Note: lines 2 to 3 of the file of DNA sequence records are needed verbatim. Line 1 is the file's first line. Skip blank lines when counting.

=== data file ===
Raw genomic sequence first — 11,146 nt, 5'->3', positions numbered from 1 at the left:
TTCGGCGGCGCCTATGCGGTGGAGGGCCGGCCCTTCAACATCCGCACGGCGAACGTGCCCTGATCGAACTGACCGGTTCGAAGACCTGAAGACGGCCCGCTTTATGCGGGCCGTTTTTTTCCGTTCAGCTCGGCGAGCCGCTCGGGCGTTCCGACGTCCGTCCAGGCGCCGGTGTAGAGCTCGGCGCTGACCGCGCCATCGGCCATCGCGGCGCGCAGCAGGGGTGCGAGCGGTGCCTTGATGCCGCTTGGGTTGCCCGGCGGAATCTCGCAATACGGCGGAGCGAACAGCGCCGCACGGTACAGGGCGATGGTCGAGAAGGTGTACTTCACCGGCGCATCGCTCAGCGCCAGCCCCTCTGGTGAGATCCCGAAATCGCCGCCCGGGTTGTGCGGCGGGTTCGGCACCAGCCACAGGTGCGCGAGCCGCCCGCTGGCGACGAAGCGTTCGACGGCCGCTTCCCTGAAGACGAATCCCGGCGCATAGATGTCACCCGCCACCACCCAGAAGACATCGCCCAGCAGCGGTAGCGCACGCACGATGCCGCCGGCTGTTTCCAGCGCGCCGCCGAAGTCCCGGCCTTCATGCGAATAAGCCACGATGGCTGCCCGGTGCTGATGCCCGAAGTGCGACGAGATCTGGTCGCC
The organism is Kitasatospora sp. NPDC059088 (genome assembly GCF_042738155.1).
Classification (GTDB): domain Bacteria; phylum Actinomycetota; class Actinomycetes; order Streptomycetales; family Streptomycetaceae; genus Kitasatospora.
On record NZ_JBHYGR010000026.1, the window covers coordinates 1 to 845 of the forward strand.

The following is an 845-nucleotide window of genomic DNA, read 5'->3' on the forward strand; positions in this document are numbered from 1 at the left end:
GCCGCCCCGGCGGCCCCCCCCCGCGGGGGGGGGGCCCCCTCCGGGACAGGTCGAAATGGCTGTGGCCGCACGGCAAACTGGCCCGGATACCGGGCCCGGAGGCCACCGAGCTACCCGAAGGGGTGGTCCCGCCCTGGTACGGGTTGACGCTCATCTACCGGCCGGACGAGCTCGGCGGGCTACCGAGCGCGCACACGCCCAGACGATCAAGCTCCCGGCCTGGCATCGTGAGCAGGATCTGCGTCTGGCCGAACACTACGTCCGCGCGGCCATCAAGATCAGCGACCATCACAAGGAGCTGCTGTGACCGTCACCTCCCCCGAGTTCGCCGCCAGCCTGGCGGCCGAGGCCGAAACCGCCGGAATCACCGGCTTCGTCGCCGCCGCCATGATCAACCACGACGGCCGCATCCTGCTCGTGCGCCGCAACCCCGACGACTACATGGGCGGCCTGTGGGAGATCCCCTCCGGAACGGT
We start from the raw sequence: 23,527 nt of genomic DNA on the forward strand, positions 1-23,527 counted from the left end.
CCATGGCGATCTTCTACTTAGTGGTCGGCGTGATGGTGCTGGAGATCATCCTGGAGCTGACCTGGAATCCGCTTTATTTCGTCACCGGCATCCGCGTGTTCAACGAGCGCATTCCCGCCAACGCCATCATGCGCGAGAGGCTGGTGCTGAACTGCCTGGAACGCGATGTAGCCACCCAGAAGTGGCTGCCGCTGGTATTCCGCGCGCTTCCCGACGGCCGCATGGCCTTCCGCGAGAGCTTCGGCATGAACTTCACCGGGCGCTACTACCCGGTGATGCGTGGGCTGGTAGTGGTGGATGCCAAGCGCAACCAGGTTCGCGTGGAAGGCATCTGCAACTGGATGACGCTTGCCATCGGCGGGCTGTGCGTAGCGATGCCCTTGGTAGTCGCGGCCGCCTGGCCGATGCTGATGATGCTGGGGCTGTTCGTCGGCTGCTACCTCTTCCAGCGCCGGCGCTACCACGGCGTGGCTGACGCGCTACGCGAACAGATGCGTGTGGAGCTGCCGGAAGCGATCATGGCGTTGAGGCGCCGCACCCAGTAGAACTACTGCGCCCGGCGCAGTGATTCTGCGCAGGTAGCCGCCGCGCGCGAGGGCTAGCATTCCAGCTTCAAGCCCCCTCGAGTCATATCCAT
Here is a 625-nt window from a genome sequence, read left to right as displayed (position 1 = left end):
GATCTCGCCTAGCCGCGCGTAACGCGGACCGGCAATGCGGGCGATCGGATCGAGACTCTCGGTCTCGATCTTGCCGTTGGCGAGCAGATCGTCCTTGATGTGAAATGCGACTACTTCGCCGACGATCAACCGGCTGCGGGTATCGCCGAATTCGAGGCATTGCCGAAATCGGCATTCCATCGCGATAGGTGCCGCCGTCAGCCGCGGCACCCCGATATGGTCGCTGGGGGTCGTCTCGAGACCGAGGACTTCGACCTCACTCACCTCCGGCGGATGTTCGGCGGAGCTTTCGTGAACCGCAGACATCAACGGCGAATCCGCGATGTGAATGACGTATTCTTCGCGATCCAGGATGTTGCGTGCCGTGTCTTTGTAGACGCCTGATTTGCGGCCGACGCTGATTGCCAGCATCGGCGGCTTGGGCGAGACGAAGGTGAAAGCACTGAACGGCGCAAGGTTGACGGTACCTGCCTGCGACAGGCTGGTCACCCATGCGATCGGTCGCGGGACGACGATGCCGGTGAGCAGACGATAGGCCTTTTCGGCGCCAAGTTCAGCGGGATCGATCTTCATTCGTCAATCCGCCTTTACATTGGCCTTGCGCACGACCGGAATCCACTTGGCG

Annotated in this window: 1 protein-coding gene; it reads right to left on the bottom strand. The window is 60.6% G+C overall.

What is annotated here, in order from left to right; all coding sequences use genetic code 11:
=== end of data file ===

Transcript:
TTCGGCGGCGCCTATGCGGTGGAGGGCCGGCCCTTCAACATCCGCACGGCGAACGTGCCCTGATCGAACTGACCGGTTCGAAGACCTGAAGACGGCCCGCTTTATGCGGGCCGTTTTTTTCCGTTCAGCTCGGCGAGCCGCTCGGGCGTTCCGACGTCCGTCCAGGCGCCGGTGTAGAGCTCGGCGCTGACCGCGCCATCGGCCATCGCGGCGCGCAGCAGGGGTGCGAGCGGTGCCTTGATGCCGCTTGGGTTGCCCGGCGGAATCTCGCAATACGGCGGAGCGAACAGCGCCGCACGGTACAGGGCGATGGTCGAGAAGGTGTACTTCACCGGCGCATCGCTCAGCGCCAGCCCCTCTGGTGAGATCCCGAAATCGCCGCCCGGGTTGTGCGGCGGGTTCGGCACCAGCCACAGGTGCGCGAGCCGCCCGCTGGCGACGAAGCGTTCGACGGCCGCTTCCCTGAAGACGAATCCCGGCGCATAGATGTCACCCGCCACCACCCAGAAGACATCGCCCAGCAGCGGTAGCGCACGCACGATGCCGCCGGCTGTTTCCAGCGCGCCGCCGAAGTCCCGGCCTTCATGCGAATAAGCCACGATGGCTGCCCGGTGCTGATGCCCGAAGTGCGACGAGATCTGGTCGCC
The organism is Kitasatospora sp. NPDC059088 (genome assembly GCF_042738155.1).